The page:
Geothermal Energy: History, types of geothermal systems and its uses

Whenever there is a study about renewable energy, geothermal energy is one of the energies that cannot be skipped. Here we shall learn so deeply about what geothermal energy is, its history, types of geothermal systems and its uses.

What is Geothermal Energy?

The word ‘geothermal’ literally translates to ‘earth’ and ‘heat’ – Heat energy from the earth. Using it as an energy source has several advantages. It is safe, renewable, a source for heat and electricity, and releases far less greenhouse gases than solar panels.

The earth’s surface absorbs about 45% of the sun’s radiation that reaches it and reflects the rest back. The remainder is partially absorbed by the atmosphere and partially reflected back to space. At 6-10 meters depth the temperature is maintained at 10-16 C throughout the year and evenly across the earth. Slight changes are dependent on local climate terrain and soil type. The temperature of the earth is also regulated by the magma at its centre. This is resource that is regular and long lasting.

HISTORY OF GEOTHERMAL SYSTEMS

First settlers nearly 10,000 years ago chose to settle near hot springs. Ancient Romans used the water for bathing, cooking and medicinal purposes. They used the water to heat their homes too.

Geothermal energy was first used commercially in 1830 in Hot Springs Arkansas by Aka Thompson when he charged $1 for the use of a hot spring bath. During the latter half of the 1800s, hotels and spas came up around The Geysers in San Francisco California. In 1892, 200 homes and 40 businesses in Boise Idaho were provided with the first district heating system that is functioning till today.

The Larderello fields in Italy were owned by Prince Piero Conti who attached a generator to a naturally driven steam engine and produced electricity to light 4 bulbs. By 1911 and then the world’s first geothermal plant was set up providing 250 Kw. It still works today producing 405 megawatts of power.

The Geyser Resort Hotel in California was the site of the first geothermal plant in the US, built by John D. Grant in 1922 and generated electricity for the entire resort. In 1960, Pacific Gas and Electricity began operations of the first successful power plant in The Geysers and today there are 21 geothermal power plants in this area currently owned by the Calpine Corporation and Northern California power agency.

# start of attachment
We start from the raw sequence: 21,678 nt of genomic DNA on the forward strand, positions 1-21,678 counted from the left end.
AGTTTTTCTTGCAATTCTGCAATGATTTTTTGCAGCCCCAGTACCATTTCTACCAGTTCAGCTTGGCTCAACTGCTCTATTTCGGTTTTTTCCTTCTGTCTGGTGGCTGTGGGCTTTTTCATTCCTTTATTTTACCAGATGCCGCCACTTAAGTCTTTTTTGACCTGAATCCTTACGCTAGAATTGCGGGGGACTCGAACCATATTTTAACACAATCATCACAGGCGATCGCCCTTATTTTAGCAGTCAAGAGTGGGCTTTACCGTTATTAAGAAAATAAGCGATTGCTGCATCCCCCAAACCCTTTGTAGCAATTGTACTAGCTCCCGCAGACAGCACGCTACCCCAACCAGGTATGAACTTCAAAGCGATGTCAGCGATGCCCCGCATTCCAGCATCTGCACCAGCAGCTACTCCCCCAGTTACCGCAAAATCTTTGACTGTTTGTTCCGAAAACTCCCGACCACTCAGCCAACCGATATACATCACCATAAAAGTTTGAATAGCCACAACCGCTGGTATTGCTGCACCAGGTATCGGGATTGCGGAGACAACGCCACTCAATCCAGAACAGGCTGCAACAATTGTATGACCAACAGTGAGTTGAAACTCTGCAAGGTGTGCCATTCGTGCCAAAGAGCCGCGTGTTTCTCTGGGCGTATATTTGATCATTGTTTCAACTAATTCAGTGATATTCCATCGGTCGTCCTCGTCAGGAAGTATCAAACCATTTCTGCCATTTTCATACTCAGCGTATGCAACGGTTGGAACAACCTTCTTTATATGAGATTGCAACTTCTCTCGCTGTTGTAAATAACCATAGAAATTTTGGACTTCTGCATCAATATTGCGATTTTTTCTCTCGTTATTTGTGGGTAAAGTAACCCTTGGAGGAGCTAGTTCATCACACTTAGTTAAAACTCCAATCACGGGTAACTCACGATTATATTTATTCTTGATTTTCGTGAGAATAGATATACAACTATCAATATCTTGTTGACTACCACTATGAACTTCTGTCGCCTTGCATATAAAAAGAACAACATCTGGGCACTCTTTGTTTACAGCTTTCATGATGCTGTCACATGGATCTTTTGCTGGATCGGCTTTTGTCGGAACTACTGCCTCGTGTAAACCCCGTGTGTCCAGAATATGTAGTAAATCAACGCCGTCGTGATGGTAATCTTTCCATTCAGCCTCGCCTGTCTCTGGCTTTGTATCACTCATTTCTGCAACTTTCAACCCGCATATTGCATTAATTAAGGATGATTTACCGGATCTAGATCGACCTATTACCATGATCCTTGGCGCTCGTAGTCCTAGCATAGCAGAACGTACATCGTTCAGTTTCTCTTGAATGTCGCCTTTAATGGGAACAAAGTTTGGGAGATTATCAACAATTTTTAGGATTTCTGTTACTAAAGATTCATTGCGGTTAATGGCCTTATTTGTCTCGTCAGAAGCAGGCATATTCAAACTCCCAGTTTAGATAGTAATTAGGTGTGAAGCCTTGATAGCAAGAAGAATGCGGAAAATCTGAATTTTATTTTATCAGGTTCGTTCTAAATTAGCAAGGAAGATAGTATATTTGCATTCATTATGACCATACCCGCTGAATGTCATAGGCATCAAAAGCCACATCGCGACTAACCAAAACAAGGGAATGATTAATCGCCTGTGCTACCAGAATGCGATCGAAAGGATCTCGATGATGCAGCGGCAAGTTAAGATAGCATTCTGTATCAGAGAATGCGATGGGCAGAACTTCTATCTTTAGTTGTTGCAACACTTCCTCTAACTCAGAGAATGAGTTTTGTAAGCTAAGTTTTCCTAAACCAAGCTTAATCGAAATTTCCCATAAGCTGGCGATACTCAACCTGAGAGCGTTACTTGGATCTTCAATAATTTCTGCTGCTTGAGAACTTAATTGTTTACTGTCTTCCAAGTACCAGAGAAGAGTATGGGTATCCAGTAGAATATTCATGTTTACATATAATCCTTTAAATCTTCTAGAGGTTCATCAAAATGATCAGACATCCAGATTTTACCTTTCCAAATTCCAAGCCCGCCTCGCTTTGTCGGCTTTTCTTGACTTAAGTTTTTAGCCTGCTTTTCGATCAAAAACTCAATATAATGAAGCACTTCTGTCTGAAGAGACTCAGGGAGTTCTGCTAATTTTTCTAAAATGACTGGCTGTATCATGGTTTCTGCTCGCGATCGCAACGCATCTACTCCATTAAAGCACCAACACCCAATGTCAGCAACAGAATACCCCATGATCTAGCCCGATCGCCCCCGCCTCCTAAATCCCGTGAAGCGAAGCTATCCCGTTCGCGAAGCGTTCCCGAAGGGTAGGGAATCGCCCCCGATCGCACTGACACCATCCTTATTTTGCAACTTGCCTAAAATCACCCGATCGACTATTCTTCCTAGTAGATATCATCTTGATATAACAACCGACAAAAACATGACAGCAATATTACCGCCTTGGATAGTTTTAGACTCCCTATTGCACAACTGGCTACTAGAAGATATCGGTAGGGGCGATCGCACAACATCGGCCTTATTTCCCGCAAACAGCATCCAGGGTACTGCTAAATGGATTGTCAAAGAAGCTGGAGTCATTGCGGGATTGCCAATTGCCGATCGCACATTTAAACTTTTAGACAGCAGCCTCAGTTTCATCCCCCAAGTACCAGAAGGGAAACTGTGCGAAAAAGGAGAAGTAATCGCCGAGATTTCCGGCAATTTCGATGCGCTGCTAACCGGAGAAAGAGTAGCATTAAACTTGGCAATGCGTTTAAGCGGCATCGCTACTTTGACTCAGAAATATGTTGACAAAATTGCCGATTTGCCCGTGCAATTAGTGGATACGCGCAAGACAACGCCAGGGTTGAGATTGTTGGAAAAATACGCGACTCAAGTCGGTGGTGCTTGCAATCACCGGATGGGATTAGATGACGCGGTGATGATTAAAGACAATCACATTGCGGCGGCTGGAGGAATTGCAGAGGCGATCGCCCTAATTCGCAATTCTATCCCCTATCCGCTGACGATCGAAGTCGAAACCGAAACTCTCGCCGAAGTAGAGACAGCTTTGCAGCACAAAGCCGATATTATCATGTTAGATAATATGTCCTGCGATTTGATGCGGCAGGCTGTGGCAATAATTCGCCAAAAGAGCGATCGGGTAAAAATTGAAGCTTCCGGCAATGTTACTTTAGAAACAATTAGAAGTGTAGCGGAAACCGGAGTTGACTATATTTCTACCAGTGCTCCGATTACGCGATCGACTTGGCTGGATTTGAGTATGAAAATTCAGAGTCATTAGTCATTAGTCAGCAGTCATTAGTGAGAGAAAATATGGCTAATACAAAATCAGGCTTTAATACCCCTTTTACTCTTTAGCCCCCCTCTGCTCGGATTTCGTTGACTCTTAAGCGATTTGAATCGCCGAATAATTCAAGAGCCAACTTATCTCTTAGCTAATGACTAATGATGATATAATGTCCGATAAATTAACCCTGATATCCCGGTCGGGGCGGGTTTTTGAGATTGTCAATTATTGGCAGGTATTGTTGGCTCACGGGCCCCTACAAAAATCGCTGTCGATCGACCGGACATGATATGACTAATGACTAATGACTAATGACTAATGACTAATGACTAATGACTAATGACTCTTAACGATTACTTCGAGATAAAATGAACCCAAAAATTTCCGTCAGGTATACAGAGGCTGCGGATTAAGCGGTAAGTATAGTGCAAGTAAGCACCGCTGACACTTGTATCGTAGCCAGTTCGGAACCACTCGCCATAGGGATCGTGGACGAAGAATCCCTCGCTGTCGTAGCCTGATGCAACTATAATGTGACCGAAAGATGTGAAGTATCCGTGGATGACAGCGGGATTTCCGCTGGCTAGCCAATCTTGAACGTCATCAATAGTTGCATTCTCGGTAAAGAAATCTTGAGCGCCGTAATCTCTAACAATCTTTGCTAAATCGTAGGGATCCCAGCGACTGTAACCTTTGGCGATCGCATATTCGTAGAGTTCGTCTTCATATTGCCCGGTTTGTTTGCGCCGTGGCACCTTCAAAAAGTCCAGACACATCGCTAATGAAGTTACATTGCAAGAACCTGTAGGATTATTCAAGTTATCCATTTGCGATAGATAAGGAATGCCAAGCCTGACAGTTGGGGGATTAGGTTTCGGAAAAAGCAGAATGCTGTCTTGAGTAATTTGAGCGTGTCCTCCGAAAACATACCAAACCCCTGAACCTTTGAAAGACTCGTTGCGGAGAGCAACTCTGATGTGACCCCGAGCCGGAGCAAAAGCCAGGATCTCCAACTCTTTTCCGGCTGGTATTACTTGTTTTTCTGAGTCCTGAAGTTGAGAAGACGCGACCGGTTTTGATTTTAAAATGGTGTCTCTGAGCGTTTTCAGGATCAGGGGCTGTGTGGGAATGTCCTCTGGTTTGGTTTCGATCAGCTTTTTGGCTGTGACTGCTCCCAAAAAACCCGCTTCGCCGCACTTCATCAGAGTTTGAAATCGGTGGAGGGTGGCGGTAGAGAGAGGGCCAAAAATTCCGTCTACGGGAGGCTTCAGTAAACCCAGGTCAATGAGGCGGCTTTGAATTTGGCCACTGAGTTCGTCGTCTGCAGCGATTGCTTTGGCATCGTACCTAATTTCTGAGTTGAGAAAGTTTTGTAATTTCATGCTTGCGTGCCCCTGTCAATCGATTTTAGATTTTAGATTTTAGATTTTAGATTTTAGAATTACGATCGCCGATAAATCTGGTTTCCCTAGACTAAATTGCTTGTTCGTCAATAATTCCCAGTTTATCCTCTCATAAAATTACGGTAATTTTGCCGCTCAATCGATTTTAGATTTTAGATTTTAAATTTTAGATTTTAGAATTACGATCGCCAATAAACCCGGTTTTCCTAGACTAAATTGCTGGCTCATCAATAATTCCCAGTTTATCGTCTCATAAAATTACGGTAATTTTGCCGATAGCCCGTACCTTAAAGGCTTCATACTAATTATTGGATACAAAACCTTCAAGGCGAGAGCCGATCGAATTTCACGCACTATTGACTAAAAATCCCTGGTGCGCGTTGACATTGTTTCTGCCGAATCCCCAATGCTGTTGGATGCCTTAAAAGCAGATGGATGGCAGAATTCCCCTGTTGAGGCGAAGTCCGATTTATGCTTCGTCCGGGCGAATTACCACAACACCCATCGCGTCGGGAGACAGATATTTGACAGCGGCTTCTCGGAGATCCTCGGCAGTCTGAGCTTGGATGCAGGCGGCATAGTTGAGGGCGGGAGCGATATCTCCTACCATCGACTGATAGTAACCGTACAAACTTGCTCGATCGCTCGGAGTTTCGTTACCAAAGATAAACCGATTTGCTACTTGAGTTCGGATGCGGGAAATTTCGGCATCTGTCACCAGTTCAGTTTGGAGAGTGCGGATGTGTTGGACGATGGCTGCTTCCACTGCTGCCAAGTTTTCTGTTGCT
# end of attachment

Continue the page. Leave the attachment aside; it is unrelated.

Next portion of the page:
By the 1950s water source heat pumps were designed for residential purposes and by 1980s these were improved to geothermal heat pumps and the technology continues to evolve today. Today over 20 countries generate geothermal power.

In 2008 it was estimated that geothermal energy accounted for 1% of the energy generation. By 2050 it is estimated to grow to provide at least 10-20% of the world energy.

TYPES OF GEOTHERMAL SYSTEMS

There are three types of geo thermal systems

Geothermal power plants

Many miles below the earth’s surface there is pooling of the ground water which is naturally heated by the earth’s magma. This water is drawn through shafts or wells by the natural pressure. As it reaches low pressure, it changes to steam which is then used to turn the turbine connected to a generator and its heat energy is transferred and stored as electric energy. There are three types of geothermal plants depending on the kind of liquid used to work the turbine. They are

Direct Use Geothermal Hot Water systems

This is the technology using hot water closer to the earth’s surface directly to heat buildings, streets and sidewalks, found near reservoirs that have a moderate temperature of 20-150C. These systems are primarily located in the western United States.

Very little external energy is used and the percentage of pollutants released is also very less. Green houses and food processing units too are benefitted by this system. Direct hot water is also supplied to communities.

Shallow Ground Energy Systems

At 4-6 meters depth the ground temperature is maintained at a steady 10-16C year round. Taking advantage of this many metres of high density polyethylene pipes called a ‘loop’ are laid at this depth. Its size depends on

Fluid is circulated in the loop and sent to the geothermal heat pumps. When warmth is required the liquid absorbs the earth’s heat and when a cooling effect is desired the excess heat of the building is released into the earth. The conditioned air is then directed by the heat pumps into the building.

A supplementary advantage of this system is hot water can also be supplied to the building using the same loop. During the heat exchange, the excess heat from the building is transferred to its hot water system before reaching the ground loop. No additional energy is required to heat the water and no gases are released as everything is in a closed loop. It makes the whole system more efficient.

USES OF GEOTHERMAL SYSTEMS

As we saw earlier geothermal was used from early days. It is a clean and renewable resource as the earth’s temperature is regularly maintained by the heat of magma found at its centre and the absorption of heat from the sun’s radiation. Geothermal energy is used in the following ways:

The potential of geothermal energy is huge and can be used globally. As the energy needs of the world increases alongside the threat of global warming, geothermal energy is now being used as an alternative to burning fossil fuels. The cost of building the plants are still high, but with advances in technology and processes, it can be brought down to affordable levels. It is a cheaper resource as it does not need the transport of raw materials or management resources. It is a leading choice for alternate energy.

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